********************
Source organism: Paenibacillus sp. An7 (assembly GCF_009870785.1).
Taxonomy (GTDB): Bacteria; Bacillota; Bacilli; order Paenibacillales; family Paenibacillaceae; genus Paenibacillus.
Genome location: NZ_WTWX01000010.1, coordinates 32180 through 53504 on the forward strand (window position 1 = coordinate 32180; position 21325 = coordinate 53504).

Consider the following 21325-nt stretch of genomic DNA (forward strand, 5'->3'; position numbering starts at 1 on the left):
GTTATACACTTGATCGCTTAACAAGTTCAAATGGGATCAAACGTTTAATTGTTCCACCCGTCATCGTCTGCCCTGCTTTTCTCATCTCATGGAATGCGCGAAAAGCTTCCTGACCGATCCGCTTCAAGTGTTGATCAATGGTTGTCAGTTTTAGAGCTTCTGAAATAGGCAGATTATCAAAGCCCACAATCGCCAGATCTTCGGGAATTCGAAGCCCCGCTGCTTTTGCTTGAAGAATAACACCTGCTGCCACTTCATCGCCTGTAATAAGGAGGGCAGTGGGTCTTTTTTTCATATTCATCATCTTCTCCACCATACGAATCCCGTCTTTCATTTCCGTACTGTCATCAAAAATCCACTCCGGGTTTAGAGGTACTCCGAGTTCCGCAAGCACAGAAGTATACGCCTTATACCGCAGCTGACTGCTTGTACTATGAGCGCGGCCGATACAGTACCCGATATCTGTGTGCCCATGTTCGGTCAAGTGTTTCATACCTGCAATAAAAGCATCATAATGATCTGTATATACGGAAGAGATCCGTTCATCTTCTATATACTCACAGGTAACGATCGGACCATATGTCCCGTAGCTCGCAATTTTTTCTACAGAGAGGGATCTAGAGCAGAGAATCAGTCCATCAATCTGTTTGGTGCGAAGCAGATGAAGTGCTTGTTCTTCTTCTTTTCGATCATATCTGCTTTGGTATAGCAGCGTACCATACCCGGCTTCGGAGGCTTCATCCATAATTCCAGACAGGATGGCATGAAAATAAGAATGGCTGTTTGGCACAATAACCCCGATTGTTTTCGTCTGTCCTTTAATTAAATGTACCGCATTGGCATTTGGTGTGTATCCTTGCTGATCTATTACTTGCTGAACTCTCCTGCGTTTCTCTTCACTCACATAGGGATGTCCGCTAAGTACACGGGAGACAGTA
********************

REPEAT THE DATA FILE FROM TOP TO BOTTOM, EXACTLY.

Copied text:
Source organism: Paenibacillus sp. An7 (assembly GCF_009870785.1).
Taxonomy (GTDB): Bacteria; Bacillota; Bacilli; order Paenibacillales; family Paenibacillaceae; genus Paenibacillus.
Genome location: NZ_WTWX01000010.1, coordinates 32180 through 53504 on the forward strand (window position 1 = coordinate 32180; position 21325 = coordinate 53504).

Consider the following 21325-nt stretch of genomic DNA (forward strand, 5'->3'; position numbering starts at 1 on the left):
GTTATACACTTGATCGCTTAACAAGTTCAAATGGGATCAAACGTTTAATTGTTCCACCCGTCATCGTCTGCCCTGCTTTTCTCATCTCATGGAATGCGCGAAAAGCTTCCTGACCGATCCGCTTCAAGTGTTGATCAATGGTTGTCAGTTTTAGAGCTTCTGAAATAGGCAGATTATCAAAGCCCACAATCGCCAGATCTTCGGGAATTCGAAGCCCCGCTGCTTTTGCTTGAAGAATAACACCTGCTGCCACTTCATCGCCTGTAATAAGGAGGGCAGTGGGTCTTTTTTTCATATTCATCATCTTCTCCACCATACGAATCCCGTCTTTCATTTCCGTACTGTCATCAAAAATCCACTCCGGGTTTAGAGGTACTCCGAGTTCCGCAAGCACAGAAGTATACGCCTTATACCGCAGCTGACTGCTTGTACTATGAGCGCGGCCGATACAGTACCCGATATCTGTGTGCCCATGTTCGGTCAAGTGTTTCATACCTGCAATAAAAGCATCATAATGATCTGTATATACGGAAGAGATCCGTTCATCTTCTATATACTCACAGGTAACGATCGGACCATATGTCCCGTAGCTCGCAATTTTTTCTACAGAGAGGGATCTAGAGCAGAGAATCAGTCCATCAATCTGTTTGGTGCGAAGCAGATGAAGTGCTTGTTCTTCTTCTTTTCGATCATATCTGCTTTGGTATAGCAGCGTACCATACCCGGCTTCGGAGGCTTCATCCATAATTCCAGACAGGATGGCATGAAAATAAGAATGGCTGTTTGGCACAATAACCCCGATTGTTTTCGTCTGTCCTTTAATTAAATGTACCGCATTGGCATTTGGTGTGTATCCTTGCTGATCTATTACTTGCTGAACTCTCCTGCGTTTCTCTTCACTCACATAGGGATGTCCGCTAAGTACACGGGAGACAGTA